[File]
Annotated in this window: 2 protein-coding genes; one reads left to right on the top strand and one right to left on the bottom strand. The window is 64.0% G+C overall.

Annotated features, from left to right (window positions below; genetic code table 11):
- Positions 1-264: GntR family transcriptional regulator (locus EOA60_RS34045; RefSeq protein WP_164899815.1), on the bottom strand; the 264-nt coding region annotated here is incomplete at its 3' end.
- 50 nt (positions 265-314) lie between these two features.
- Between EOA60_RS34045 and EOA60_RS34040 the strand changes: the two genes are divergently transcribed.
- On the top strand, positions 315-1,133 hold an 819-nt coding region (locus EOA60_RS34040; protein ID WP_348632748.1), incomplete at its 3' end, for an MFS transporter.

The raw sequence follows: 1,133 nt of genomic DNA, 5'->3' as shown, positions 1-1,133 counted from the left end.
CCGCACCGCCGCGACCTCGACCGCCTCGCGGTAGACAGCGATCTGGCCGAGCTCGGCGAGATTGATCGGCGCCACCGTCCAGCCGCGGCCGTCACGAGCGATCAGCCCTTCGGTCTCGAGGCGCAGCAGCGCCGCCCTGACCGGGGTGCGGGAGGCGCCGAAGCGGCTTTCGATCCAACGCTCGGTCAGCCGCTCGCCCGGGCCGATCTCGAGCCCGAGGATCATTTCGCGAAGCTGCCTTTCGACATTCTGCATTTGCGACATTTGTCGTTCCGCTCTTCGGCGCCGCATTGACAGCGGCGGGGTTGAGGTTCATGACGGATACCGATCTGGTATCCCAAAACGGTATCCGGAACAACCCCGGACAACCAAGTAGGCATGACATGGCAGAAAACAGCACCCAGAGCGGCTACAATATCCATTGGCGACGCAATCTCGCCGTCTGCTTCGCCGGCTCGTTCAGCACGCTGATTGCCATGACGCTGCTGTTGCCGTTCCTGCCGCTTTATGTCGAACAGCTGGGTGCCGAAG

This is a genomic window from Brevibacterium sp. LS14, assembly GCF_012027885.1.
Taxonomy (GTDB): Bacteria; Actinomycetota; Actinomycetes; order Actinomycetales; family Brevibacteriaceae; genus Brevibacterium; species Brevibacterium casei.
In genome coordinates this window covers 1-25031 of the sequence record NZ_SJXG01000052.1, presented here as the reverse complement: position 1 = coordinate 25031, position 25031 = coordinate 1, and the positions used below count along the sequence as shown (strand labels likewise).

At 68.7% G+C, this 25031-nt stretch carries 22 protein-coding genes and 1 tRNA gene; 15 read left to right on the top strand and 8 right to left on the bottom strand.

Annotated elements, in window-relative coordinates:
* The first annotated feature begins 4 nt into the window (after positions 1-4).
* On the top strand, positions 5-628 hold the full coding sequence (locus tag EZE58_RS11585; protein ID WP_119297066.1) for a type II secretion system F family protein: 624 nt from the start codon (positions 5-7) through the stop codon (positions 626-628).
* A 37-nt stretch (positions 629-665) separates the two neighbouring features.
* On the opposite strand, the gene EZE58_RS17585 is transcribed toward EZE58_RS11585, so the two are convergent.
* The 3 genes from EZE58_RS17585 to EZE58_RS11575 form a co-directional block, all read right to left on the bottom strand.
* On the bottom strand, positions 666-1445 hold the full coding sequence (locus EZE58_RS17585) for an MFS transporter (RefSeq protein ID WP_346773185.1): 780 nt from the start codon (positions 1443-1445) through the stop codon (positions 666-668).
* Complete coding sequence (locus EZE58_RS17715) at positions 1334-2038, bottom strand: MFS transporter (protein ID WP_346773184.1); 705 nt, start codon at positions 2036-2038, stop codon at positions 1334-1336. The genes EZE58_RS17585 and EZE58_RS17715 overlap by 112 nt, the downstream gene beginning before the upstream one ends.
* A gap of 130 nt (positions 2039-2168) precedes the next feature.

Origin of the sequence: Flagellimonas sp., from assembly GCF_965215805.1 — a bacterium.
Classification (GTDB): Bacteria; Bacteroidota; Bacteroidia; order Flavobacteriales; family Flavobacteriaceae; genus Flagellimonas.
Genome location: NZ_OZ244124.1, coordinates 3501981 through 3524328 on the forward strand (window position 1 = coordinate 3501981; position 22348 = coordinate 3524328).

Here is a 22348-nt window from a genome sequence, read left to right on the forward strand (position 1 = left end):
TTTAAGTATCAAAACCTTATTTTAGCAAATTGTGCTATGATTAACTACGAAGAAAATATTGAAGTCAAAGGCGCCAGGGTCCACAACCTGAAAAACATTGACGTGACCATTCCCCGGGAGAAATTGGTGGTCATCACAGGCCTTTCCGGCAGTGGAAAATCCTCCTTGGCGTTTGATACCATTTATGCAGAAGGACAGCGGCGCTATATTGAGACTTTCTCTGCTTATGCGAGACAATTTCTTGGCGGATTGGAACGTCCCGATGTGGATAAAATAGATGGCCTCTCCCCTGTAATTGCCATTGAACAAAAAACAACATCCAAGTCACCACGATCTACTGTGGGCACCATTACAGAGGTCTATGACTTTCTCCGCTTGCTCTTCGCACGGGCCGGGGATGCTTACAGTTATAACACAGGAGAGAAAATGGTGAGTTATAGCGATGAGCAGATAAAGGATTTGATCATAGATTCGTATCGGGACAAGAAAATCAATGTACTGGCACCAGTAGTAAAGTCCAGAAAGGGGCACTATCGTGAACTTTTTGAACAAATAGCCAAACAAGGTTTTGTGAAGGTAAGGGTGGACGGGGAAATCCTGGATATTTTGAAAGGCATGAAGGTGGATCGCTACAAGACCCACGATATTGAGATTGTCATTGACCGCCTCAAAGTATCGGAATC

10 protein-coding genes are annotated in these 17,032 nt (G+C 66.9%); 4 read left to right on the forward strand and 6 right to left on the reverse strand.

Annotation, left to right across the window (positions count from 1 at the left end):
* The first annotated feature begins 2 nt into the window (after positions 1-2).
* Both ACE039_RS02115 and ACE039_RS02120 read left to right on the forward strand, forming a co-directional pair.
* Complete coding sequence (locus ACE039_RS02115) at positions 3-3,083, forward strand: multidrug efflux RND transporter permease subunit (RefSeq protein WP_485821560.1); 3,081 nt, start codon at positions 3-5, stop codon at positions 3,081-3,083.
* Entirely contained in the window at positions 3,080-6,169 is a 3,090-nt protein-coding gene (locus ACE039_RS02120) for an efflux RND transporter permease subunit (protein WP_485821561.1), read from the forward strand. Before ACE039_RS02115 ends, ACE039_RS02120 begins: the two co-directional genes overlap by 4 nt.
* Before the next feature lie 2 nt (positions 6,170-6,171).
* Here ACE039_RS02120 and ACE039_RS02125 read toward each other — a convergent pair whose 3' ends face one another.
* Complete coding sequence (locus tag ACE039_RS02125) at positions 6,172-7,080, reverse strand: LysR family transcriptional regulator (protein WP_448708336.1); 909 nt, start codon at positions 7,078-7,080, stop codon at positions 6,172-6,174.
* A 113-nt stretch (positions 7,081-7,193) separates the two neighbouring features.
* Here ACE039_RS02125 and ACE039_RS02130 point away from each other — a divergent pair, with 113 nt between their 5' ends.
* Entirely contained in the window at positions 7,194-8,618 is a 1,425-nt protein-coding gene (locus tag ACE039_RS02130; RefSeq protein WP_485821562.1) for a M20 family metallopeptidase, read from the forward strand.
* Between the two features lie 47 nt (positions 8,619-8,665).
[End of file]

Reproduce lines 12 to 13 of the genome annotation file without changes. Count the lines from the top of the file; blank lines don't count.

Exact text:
At 68.7% G+C, this 25031-nt stretch carries 22 protein-coding genes and 1 tRNA gene; 15 read left to right on the top strand and 8 right to left on the bottom strand.

Annotated elements, in window-relative coordinates: